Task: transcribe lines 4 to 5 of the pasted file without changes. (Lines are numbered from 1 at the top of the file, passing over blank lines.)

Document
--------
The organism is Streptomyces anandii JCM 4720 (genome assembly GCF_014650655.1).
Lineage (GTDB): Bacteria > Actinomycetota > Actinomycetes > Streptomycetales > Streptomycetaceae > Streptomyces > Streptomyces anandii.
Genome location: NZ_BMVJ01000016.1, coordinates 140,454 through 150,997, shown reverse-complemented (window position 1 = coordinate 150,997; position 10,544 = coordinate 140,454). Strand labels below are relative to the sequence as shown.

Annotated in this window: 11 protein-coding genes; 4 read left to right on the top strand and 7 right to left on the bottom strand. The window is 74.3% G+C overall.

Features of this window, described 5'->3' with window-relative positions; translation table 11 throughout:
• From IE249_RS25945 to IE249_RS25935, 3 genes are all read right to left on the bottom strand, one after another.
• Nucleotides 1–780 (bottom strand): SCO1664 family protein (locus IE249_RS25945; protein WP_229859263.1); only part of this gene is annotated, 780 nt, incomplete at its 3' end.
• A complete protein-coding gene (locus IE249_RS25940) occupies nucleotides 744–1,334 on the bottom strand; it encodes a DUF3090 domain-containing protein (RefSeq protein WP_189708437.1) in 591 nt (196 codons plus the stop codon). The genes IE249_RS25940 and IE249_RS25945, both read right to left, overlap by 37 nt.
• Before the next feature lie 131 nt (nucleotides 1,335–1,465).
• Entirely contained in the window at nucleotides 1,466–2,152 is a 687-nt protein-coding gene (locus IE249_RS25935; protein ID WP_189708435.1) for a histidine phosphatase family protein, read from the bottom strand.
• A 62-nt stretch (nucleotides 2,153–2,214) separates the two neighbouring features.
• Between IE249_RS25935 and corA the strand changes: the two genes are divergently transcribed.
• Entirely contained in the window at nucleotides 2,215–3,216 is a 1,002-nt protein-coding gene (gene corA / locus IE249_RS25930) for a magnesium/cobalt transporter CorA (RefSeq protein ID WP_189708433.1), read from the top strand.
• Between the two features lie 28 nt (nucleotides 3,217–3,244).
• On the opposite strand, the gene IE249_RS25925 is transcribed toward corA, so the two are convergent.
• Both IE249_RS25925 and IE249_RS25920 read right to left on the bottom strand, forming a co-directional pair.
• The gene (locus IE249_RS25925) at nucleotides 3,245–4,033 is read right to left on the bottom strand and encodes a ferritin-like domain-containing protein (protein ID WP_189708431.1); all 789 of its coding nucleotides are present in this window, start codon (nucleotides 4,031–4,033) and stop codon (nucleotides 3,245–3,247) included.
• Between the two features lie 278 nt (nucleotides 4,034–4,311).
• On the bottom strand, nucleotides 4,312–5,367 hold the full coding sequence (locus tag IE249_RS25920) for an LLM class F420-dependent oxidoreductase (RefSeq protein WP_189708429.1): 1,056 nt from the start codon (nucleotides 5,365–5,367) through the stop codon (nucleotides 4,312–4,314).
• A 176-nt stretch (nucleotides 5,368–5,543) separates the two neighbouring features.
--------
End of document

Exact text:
Annotated in this window: 11 protein-coding genes; 4 read left to right on the top strand and 7 right to left on the bottom strand. The window is 74.3% G+C overall.

Features of this window, described 5'->3' with window-relative positions; translation table 11 throughout: